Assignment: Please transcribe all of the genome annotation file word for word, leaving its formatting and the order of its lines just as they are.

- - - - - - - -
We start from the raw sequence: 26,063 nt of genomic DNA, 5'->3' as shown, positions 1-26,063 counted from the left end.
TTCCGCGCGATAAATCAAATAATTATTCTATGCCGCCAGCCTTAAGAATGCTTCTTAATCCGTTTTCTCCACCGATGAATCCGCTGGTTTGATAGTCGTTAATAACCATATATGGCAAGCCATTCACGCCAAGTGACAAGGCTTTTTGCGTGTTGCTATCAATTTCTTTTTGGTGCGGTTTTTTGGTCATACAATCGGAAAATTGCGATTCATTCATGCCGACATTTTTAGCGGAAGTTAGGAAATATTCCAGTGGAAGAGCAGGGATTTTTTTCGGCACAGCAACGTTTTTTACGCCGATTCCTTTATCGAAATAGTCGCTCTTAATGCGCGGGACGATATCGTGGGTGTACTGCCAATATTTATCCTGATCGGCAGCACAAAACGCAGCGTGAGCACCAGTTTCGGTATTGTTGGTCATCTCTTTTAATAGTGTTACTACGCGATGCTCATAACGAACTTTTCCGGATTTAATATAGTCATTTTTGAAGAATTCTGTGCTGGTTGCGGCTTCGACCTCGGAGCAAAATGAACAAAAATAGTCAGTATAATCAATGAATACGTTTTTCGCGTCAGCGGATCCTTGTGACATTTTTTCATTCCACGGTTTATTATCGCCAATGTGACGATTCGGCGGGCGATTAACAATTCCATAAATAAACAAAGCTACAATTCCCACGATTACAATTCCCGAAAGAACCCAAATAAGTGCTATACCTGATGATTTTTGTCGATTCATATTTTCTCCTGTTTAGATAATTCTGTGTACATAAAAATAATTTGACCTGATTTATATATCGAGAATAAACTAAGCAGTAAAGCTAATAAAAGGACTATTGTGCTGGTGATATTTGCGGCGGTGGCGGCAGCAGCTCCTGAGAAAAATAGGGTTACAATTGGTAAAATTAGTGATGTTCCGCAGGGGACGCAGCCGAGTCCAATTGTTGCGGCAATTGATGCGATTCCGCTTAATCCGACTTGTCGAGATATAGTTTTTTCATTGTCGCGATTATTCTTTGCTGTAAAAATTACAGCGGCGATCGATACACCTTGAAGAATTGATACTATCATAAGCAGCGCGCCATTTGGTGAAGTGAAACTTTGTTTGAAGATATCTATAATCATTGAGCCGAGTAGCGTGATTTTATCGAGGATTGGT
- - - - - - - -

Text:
We start from the raw sequence: 26,063 nt of genomic DNA, 5'->3' as shown, positions 1-26,063 counted from the left end.
TTCCGCGCGATAAATCAAATAATTATTCTATGCCGCCAGCCTTAAGAATGCTTCTTAATCCGTTTTCTCCACCGATGAATCCGCTGGTTTGATAGTCGTTAATAACCATATATGGCAAGCCATTCACGCCAAGTGACAAGGCTTTTTGCGTGTTGCTATCAATTTCTTTTTGGTGCGGTTTTTTGGTCATACAATCGGAAAATTGCGATTCATTCATGCCGACATTTTTAGCGGAAGTTAGGAAATATTCCAGTGGAAGAGCAGGGATTTTTTTCGGCACAGCAACGTTTTTTACGCCGATTCCTTTATCGAAATAGTCGCTCTTAATGCGCGGGACGATATCGTGGGTGTACTGCCAATATTTATCCTGATCGGCAGCACAAAACGCAGCGTGAGCACCAGTTTCGGTATTGTTGGTCATCTCTTTTAATAGTGTTACTACGCGATGCTCATAACGAACTTTTCCGGATTTAATATAGTCATTTTTGAAGAATTCTGTGCTGGTTGCGGCTTCGACCTCGGAGCAAAATGAACAAAAATAGTCAGTATAATCAATGAATACGTTTTTCGCGTCAGCGGATCCTTGTGACATTTTTTCATTCCACGGTTTATTATCGCCAATGTGACGATTCGGCGGGCGATTAACAATTCCATAAATAAACAAAGCTACAATTCCCACGATTACAATTCCCGAAAGAACCCAAATAAGTGCTATACCTGATGATTTTTGTCGATTCATATTTTCTCCTGTTTAGATAATTCTGTGTACATAAAAATAATTTGACCTGATTTATATATCGAGAATAAACTAAGCAGTAAAGCTAATAAAAGGACTATTGTGCTGGTGATATTTGCGGCGGTGGCGGCAGCAGCTCCTGAGAAAAATAGGGTTACAATTGGTAAAATTAGTGATGTTCCGCAGGGGACGCAGCCGAGTCCAATTGTTGCGGCAATTGATGCGATTCCGCTTAATCCGACTTGTCGAGATATAGTTTTTTCATTGTCGCGATTATTCTTTGCTGTAAAAATTACAGCGGCGATCGATACACCTTGAAGAATTGATACTATCATAAGCAGCGCGCCATTTGGTGAAGTGAAACTTTGTTTGAAGATATCTATAATCATTGAGCCGAGTAGCGTGATTTTATCGAGGATTGGT